U.S. flag

An official website of the United States government, Department of Justice.

Evaluation of the STOP Formula Grants to Combat Violence Against Women, 2001 Report

NCJ Number
Date Published
September 2001
243 pages
The Services Training Officers Prosecutors (STOP) Violence Against Women Program is evaluated in this report, from its introduction in 1995 through March 2001, the sixth year of the program.
Focusing on the progress and accomplishments of the STOP (Services Training Officers Prosecutors) Violence Against Women Formula Grants Program to combat violence against women, this report discusses the program from its introduction through its sixth year. The last of a series of similar reports, this evaluation of the STOP program presents updated information drawn from an expanded database. A brief presentation of the highlights of this report is followed by tables recommending what needs to be done in the future of the STOP program. Details of this report begin with both an introduction to the Violence Against Women Act, an overview of how STOP funding has been spent since 1995, and an overview of the year 2000 report. A discussion of how funds are distributed across law enforcement, prosecution, and victim services is followed by a description of the patterns of awards among STOP Program projects. After highlighting criminal justice projects and interactions between communities and agencies receiving grants, this report focuses on issues related to sexual assault in the STOP program, arguing that State STOP agencies need to continue to fund separate victim services for sexual assault and domestic violence. Measuring the impact of the STOP subgrants on the criminal justice system as a whole, this report concludes that the STOP Program’s impact is difficult to measure because so many jurisdictions in various States are considered simultaneously. The authors conclude this report, recommending additional future funding for better data collection systems in order to document changes in the criminal justice system, following the implementation of STOP-Program funding grants. A brief listing of references is followed by a series of appendices concerning Federal administration of the STOP Program, the number of awards granted State-by-State, and a discussion of data problems. A thorough discussion of each State’s individual STOP Program accomplishments comprises the bulk of the appendices, completing this report.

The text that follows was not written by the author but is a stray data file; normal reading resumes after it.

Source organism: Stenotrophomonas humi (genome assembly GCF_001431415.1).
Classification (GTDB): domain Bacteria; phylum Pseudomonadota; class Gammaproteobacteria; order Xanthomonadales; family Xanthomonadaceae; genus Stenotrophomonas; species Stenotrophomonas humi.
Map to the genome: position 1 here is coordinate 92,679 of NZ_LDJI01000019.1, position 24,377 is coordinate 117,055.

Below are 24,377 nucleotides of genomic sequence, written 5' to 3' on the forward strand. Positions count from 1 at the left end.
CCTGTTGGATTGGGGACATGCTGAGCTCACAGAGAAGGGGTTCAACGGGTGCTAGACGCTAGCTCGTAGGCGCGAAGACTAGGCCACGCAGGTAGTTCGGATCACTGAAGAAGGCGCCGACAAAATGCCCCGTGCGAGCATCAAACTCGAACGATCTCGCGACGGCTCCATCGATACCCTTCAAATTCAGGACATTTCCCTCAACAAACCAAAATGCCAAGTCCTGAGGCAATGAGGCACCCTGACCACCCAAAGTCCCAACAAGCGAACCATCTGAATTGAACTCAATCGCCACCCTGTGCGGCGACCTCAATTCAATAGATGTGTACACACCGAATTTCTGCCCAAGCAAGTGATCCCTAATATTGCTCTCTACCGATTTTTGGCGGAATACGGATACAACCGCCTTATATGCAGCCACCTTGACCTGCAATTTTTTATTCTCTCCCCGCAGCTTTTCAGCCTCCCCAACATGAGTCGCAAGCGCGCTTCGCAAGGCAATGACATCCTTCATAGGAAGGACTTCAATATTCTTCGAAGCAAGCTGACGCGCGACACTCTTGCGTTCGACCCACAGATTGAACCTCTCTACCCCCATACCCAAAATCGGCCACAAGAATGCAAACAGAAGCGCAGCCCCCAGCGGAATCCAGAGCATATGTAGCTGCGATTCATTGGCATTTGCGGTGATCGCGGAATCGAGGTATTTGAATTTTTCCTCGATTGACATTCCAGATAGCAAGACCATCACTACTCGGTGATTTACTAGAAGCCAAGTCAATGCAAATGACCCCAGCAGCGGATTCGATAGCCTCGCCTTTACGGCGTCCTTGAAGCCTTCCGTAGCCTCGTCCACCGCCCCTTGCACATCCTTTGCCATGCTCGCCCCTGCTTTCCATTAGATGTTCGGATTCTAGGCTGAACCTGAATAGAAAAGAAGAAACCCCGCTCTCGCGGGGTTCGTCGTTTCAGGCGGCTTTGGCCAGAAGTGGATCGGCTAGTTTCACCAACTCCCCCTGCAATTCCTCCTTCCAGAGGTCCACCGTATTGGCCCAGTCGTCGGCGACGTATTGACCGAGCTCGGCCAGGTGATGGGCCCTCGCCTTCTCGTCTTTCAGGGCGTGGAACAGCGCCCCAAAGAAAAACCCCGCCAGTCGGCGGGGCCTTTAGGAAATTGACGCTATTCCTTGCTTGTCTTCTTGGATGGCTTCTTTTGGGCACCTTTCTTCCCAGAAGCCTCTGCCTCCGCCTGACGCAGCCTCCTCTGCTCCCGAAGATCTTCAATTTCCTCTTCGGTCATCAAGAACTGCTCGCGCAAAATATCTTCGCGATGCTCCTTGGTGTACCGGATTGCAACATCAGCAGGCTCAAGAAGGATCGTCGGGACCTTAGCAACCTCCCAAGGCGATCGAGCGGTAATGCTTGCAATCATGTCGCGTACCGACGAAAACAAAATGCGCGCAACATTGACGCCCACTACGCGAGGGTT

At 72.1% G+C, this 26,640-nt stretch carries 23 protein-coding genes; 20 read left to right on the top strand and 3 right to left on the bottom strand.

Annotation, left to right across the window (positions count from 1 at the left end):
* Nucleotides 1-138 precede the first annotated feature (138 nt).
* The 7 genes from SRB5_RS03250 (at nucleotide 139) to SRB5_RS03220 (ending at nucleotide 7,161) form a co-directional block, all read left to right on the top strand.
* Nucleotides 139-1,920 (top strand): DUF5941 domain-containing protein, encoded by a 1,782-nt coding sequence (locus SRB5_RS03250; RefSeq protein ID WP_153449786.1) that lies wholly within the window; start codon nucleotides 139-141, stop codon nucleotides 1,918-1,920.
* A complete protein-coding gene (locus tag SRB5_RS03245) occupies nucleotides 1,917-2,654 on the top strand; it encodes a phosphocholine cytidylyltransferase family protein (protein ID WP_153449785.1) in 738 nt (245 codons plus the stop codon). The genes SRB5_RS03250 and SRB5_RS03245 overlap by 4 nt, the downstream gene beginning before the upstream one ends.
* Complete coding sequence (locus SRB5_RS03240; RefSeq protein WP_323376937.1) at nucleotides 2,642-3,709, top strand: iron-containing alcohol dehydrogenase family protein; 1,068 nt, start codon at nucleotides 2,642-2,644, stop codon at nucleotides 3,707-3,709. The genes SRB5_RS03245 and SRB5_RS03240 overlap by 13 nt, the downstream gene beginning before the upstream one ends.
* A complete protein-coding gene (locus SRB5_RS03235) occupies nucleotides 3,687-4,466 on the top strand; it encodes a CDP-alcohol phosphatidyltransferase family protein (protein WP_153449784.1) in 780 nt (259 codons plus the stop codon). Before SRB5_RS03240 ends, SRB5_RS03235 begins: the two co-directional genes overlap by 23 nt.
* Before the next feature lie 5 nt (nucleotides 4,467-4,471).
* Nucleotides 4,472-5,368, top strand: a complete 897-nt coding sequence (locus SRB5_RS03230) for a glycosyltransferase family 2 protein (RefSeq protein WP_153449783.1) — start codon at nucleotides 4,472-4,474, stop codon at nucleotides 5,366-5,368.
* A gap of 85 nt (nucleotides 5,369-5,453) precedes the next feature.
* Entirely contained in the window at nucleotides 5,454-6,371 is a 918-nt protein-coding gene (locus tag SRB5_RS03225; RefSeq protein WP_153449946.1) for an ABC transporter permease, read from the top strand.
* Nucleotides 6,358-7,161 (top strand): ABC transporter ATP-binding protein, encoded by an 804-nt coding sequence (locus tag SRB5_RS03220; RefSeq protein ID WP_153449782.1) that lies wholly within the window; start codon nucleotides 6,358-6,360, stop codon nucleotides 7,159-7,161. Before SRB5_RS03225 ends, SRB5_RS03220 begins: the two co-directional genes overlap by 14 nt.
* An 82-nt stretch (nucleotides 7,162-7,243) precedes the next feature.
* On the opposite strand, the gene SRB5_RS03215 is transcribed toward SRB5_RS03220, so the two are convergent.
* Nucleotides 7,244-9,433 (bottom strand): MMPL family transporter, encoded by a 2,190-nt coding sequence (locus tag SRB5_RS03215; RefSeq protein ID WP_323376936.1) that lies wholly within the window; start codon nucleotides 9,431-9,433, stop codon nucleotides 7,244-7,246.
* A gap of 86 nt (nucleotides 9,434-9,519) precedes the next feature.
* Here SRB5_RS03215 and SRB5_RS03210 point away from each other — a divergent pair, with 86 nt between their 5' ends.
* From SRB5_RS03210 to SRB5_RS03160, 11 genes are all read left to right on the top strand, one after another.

Date Published: September 1, 2001